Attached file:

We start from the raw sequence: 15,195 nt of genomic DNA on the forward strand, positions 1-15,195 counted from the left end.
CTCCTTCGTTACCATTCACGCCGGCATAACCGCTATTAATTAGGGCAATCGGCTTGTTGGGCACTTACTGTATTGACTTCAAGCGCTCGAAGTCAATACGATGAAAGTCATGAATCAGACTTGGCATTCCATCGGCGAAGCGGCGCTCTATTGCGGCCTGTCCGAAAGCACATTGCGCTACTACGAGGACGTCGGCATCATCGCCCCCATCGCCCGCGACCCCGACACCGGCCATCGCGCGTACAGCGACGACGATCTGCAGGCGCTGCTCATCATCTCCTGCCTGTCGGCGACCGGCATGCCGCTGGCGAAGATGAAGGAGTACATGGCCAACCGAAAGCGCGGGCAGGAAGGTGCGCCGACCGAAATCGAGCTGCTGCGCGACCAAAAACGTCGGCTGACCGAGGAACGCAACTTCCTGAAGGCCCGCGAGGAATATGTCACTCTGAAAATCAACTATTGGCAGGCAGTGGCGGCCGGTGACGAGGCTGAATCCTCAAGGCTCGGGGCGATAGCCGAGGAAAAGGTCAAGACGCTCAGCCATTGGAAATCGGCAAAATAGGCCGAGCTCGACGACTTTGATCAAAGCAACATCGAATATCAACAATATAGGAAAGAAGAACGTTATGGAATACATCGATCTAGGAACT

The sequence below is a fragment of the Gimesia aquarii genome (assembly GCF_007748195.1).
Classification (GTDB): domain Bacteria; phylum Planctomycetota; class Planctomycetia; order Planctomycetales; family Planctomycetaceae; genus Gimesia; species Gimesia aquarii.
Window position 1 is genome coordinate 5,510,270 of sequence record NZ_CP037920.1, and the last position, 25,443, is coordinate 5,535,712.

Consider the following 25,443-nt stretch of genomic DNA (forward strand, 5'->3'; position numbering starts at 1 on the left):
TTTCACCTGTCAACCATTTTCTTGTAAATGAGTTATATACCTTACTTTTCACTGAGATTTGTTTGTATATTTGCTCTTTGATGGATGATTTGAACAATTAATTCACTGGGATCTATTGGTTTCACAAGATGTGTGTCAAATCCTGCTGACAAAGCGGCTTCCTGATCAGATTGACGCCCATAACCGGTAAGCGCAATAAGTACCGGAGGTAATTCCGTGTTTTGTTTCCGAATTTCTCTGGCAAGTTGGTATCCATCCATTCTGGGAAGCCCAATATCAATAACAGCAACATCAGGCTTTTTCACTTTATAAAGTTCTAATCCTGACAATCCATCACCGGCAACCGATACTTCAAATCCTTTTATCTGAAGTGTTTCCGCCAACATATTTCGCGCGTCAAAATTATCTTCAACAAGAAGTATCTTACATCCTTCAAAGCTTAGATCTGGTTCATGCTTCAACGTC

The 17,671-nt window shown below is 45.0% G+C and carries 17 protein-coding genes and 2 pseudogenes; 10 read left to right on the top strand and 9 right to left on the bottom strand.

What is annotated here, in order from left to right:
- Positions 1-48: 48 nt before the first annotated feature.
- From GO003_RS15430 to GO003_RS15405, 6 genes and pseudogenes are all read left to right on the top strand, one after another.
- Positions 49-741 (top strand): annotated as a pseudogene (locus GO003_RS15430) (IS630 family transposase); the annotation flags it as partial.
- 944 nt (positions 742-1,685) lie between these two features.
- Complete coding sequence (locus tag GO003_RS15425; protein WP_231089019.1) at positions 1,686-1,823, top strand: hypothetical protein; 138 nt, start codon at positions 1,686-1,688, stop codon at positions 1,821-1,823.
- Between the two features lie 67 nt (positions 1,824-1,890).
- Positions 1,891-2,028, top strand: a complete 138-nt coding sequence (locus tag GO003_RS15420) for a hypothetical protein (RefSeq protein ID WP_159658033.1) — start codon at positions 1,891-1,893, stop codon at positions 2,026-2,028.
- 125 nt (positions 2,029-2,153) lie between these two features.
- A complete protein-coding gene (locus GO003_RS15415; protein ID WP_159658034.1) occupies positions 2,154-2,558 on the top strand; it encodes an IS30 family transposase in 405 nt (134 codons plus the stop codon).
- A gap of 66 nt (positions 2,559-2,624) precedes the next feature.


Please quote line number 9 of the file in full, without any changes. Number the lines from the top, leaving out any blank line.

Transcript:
What is annotated here, in order from left to right: